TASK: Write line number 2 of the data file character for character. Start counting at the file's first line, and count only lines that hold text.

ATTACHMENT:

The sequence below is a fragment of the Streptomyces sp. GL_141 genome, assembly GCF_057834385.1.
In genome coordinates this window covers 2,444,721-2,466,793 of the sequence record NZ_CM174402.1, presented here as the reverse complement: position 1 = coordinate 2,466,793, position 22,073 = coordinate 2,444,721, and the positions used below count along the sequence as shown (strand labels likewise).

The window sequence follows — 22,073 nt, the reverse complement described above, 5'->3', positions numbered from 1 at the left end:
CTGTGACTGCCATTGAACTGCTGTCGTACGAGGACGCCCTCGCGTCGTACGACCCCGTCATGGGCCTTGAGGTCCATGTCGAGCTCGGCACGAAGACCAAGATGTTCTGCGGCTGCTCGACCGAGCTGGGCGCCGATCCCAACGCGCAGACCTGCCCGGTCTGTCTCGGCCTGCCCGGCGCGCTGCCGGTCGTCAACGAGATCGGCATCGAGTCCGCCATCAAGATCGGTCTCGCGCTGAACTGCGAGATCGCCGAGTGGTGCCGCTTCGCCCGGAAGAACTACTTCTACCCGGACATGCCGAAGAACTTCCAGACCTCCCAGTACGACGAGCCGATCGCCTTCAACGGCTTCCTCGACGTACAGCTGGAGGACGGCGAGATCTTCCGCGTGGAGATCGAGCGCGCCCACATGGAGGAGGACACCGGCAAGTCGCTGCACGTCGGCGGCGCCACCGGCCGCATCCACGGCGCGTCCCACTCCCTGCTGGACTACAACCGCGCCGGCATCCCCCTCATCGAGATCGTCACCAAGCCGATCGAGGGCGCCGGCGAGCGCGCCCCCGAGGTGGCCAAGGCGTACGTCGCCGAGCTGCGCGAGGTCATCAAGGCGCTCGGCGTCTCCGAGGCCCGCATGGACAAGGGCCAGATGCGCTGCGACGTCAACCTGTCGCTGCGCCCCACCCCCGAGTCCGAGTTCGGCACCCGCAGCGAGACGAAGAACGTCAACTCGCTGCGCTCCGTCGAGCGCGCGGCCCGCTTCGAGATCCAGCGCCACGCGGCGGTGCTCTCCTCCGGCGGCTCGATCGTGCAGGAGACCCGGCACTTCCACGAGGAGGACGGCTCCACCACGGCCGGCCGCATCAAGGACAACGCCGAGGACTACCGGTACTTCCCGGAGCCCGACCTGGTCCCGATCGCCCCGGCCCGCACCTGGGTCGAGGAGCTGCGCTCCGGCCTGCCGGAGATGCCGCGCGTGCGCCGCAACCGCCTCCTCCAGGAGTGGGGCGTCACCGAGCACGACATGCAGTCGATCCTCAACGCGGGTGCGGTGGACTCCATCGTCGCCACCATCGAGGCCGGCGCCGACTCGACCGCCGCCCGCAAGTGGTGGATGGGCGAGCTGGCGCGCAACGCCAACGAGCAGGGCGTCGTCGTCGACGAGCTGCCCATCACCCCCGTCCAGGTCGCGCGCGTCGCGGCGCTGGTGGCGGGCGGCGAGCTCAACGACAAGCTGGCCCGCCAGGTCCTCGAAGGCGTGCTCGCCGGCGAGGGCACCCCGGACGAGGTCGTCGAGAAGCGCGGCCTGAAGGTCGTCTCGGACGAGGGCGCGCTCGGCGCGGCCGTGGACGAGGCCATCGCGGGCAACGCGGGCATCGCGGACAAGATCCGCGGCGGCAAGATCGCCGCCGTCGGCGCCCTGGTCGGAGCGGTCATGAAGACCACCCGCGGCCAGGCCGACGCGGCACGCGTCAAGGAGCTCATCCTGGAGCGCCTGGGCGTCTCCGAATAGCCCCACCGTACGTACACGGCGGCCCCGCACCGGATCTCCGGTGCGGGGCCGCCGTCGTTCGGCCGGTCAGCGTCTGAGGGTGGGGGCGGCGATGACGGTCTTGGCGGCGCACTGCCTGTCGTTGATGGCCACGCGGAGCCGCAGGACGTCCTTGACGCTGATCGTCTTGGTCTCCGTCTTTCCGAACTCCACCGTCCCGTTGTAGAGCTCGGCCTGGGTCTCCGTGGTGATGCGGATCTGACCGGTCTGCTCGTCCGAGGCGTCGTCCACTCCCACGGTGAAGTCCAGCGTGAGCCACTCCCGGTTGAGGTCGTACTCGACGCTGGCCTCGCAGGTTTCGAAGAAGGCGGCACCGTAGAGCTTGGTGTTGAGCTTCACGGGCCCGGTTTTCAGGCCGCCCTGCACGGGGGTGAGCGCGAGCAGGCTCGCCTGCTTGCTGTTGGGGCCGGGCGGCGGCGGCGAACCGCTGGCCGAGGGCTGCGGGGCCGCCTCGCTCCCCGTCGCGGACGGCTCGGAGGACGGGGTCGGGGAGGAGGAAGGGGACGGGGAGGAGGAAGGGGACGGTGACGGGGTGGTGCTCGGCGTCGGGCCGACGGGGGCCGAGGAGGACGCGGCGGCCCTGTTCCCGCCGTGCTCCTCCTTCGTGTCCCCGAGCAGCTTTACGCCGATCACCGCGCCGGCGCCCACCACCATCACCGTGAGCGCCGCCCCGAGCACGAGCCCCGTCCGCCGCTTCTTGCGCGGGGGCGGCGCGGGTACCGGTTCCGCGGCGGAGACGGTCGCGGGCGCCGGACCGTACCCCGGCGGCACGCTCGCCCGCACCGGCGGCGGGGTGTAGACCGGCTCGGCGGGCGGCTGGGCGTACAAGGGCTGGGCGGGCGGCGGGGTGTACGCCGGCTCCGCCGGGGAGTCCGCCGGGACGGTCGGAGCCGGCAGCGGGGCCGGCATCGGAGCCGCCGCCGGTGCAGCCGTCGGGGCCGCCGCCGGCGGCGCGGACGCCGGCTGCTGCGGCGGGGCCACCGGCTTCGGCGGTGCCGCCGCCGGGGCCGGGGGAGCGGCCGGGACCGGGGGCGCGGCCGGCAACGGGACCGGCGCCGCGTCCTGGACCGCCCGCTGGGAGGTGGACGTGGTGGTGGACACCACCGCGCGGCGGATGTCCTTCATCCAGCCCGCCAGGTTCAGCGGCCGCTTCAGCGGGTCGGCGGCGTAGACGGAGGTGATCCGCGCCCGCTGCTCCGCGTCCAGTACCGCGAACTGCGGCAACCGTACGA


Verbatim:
In genome coordinates this window covers 2,444,721-2,466,793 of the sequence record NZ_CM174402.1, presented here as the reverse complement: position 1 = coordinate 2,466,793, position 22,073 = coordinate 2,444,721, and the positions used below count along the sequence as shown (strand labels likewise).